It’s not too late to make a great costume! Freezer paper stencils, fabric paint and a little ingenuity are all you need to put together a quick and fun Halloween outfit.
Freezer paper stencils are easy to make and can spice up a T-shirt easily. Use glow-in-the-dark paint to add a ghost to a shirt and you’ll be the smash of the party lights on or off. Create a stencil to mimic a super hero’s costume and you’re ready to step out as a caped crusader. All you need is a little stencil know-how.
Freezer Paper 101
Freezer paper has two sides, a shiny side coated with wax and a paper side. The shiny side will adhere to the fabric when heat is applied. Draw designs on the paper side; lettering won’t need to be reversed.
Adhere the freezer paper to a shirt or other fabric using a hot dry iron. Don’t run the iron across the freezer paper, press and hold for 10 seconds before moving on to another section. Be sure to press the edges of the stencil where the paint will be applied twice to ensure they set correctly.
To create a costume in a jiffy seek out fabric paint that dries in just a few hours. Check paint labels to confirm drying time and fabric prep.
Pumpkin T-Shirt Costume
- One T-shirt in your size
- One T-shirt two (or more) sizes larger
- Freezer paper
- Fabric paint
- Foam brush or bristled paint brush
- Coordinating thread
Cut a piece of freezer paper to span the width of the smaller shirt’s chest, place it shiny side down on your work surface.
Draw out a pumpkin face. Much like when carving a pumpkin, the portions of the freezer paper you remove will be black. Remember to draw your design planning for paint to appear wherever you draw openings. Cut out the stencil and place it on the larger shirt.
Measure the stencil’s upper edge and mark the center. Line this mark up with the center of the larger shirt’s collar. Place the stencil about halfway down the shirt.
Once the stencil is in place, heat the iron to high heat and turn off the steam function. I cut out my stencil with very little room on the lower edge. I added a layer of freezer paper to help keep the paint from getting on the shirt. Press the stencil onto the shirt by placing the iron down, holding it for 10 seconds and then picking the iron up and pressing it down again in a different spot. Don’t run the iron across the stencil as this may cause bubbles to form or the stencil to shift. Allow the fabric to cool.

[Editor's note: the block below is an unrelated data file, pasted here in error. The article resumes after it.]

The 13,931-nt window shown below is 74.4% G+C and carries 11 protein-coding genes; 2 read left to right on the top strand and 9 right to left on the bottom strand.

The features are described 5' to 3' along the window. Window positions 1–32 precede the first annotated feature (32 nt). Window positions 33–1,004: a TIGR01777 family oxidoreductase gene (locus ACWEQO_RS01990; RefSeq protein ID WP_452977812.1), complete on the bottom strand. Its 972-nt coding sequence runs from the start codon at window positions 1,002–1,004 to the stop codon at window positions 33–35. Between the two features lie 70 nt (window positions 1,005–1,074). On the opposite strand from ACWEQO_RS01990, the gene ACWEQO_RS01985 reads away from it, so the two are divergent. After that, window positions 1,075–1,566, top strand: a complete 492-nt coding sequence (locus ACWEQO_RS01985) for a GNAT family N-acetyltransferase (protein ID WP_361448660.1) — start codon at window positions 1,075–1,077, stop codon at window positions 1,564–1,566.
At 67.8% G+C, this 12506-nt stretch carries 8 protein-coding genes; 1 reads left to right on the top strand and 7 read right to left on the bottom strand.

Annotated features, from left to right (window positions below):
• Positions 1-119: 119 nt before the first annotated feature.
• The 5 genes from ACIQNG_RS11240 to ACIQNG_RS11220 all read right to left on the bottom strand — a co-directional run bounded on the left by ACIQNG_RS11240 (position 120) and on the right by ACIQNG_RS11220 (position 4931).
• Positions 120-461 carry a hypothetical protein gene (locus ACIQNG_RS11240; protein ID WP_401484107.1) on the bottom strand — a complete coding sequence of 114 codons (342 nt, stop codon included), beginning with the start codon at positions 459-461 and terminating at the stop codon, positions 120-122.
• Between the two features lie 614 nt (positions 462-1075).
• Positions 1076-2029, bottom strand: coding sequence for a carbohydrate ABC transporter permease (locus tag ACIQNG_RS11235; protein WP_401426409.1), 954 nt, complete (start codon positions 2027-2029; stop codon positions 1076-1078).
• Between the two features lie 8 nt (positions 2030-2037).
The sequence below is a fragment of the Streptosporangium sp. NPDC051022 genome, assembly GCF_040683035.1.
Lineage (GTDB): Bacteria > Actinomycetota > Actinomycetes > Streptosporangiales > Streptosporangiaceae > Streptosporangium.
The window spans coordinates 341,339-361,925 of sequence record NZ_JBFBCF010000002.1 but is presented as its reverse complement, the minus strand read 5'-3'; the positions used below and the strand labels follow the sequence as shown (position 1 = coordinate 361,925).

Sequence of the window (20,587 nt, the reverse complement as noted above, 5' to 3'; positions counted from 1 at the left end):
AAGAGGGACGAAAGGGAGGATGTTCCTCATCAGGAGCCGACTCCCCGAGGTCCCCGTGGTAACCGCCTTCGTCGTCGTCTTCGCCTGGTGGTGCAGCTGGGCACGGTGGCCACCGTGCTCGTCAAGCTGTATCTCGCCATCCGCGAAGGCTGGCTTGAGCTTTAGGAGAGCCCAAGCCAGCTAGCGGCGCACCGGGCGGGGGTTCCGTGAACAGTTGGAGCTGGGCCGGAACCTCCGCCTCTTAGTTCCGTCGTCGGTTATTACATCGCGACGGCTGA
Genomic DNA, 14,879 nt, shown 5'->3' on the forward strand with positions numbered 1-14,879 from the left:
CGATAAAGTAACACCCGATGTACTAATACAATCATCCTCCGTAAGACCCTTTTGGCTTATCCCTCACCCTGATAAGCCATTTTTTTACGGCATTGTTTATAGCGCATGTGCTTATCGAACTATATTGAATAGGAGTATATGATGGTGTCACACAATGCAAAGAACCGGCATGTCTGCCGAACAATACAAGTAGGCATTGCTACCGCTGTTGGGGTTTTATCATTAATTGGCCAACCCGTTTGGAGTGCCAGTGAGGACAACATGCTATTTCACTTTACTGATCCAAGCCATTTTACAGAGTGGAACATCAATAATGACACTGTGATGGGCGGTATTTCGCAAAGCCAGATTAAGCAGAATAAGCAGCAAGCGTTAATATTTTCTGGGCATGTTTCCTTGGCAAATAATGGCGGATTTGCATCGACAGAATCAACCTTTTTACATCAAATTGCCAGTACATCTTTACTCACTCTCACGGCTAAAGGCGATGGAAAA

Place a piece of cardboard under the stencil, between the shirt front and back layers. This will keep the paint from bleeding through to the shirt’s back. Squeeze a bit of paint onto a paper plate. Carefully paint the stencil’s open areas. Don’t glob the paint on unless you want an uneven finish to your shirt. Bear in mind, the thicker the paint the longer it will take to dry. Allow the paint to dry completely.
Carefully peel the freezer paper from the shirt. The stencil should keep the paint from bleeding through the edges. However, if this did occur, use a small paint brush and a wee bit of paint to smooth out any sloppy lines. Allow the new paint to dry.
Sew That Pumpkin
Place the larger shirt inside the smaller shirt. The larger shirt’s right side should be touching the smaller shirt’s wrong side. Align the collar and shoulder seams. Smooth out the back of the larger shirt along the smaller shirt’s hem, pinning the two hems together as you go. By doing so, you will push all the excess fabric to the shirt’s front.
To fold the excess fabric into the smaller shirt’s hem, create two box pleats using the larger shirt’s excess fabric. Pin the pleats as though you’re making inverted pleats, once turned right side out a box pleat will form. Place the box pleats to either side of the stencil. Stitch along the shirt’s hem.
Turn the shirts right side out, tucking the smaller shirt inside the larger shirt. Align the collars and shoulder seams.
Pin the two sleeve seams together and create a box pleat on the sleeve upper edge. Stitch around the sleeve’s lower edge. Repeat to finish the remaining sleeve.
Stuff wadded up newspaper between the two shirts and into the sleeves. Stuff until the pumpkin reaches your ideal roundness. Wear this pumpkin shirt with black or green leggings for a fun night out trick-or-treating.
Besides the time waiting for the paint to dry, this project should only require an hour to complete. So what are you waiting for? Grab some freezer paper and get to stitching!
Be sure to send your costume sewing project pictures to the Sew News Flickr group. We’d love to see what you’re making this year!